My Lords, I hope that I have said enough to indicate that I reject the simpliste view that we should measure the value of our examination of Bills by some arithmetical yardstick of the number of textural changes which this House makes to them. But it does not follow necessarily that if this House decides that Amendments to a Bill are unnecessary or undesirable the consideration of that Bill by this House has been a waste of time. I do not accept the view that if one makes 20 Amendments to a Bill this House is doing its job better than if it makes 10 Amendments to a Bill. I value just as much as any noble Lord in this House the revisionary function of this House, but I would submit, my Lords, that in certain circumstances your Lordships' House can best fulfil its function as a Chamber of review by probing, by seeking information from Ministers, by clarifying the functions behind provisions in legislation and by obtaining assurances about the way in which the powers proposed are intended to be used—in short, my Lords, just the process to which this Bill has been exposed.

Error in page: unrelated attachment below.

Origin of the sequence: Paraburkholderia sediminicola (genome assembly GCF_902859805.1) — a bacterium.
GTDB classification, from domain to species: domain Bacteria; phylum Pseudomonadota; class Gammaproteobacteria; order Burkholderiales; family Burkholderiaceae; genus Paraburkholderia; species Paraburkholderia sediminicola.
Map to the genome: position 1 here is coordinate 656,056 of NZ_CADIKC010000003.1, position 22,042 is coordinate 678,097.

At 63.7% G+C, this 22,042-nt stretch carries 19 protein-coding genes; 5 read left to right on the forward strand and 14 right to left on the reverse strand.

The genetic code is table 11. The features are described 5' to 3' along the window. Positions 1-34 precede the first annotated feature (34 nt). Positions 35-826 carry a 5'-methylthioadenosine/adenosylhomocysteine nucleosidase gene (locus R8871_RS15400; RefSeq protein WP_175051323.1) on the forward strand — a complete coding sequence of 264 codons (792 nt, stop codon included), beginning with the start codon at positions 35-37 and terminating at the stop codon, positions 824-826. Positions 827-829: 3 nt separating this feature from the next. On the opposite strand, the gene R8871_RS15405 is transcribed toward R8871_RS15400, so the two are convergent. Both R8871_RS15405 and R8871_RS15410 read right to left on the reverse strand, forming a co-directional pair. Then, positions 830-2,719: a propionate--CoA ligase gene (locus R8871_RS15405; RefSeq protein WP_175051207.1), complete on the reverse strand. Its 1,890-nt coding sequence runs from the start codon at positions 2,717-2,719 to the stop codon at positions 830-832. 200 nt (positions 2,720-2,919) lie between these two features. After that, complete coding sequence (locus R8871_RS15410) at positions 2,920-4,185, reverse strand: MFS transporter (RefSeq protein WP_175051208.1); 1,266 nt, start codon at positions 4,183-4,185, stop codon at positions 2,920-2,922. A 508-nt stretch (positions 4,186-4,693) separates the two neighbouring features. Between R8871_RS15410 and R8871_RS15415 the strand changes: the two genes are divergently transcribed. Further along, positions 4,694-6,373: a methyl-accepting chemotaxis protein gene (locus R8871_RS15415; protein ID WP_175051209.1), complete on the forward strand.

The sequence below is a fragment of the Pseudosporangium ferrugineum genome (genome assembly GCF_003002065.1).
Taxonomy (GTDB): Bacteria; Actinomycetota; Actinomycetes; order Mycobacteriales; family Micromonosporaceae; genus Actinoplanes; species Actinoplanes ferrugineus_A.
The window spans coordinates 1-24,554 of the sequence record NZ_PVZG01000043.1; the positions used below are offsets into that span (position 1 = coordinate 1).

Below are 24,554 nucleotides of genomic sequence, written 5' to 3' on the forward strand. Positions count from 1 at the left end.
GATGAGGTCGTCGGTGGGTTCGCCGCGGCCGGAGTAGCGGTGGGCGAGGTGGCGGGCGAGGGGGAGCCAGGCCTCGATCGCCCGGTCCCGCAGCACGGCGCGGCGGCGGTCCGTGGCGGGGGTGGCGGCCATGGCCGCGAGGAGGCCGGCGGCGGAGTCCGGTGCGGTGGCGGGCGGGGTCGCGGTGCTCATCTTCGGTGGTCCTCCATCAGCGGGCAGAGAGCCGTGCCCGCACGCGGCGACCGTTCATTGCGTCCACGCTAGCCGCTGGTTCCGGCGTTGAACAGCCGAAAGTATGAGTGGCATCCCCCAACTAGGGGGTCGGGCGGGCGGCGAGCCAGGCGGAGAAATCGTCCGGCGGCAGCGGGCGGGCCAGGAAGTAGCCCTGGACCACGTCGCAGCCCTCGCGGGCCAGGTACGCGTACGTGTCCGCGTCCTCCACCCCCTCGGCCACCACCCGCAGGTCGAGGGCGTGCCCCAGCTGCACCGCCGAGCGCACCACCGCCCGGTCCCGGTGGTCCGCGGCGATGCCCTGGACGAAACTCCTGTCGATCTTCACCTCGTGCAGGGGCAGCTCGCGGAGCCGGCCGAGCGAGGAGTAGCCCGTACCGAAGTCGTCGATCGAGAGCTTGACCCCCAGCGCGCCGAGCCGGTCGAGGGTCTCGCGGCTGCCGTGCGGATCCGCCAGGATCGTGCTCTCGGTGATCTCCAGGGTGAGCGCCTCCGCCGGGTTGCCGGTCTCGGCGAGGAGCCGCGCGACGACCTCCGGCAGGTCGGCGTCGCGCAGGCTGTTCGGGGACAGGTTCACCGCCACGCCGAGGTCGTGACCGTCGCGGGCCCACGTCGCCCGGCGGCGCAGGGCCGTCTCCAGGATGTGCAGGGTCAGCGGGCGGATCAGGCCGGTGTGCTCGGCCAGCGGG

In any event, my Lords, there are a number of special considerations which made it natural that few, if any, Amendments to this Bill would be required. In the first place, it has the precise and limited purpose of making the changes in our domestic law which we need to make in order to ratify the Treaty of Accession. It seeks to do no more, and it could certainly do no less. To that extent it is circumscribed by the Treaty of Accession and by the historic Treaties of the European Communities to which we shall accede. Secondly, the principle of accession and all the major issues involved in the terms of our accession have been exhaustively debated and massively endorsed by both Houses of Parliament.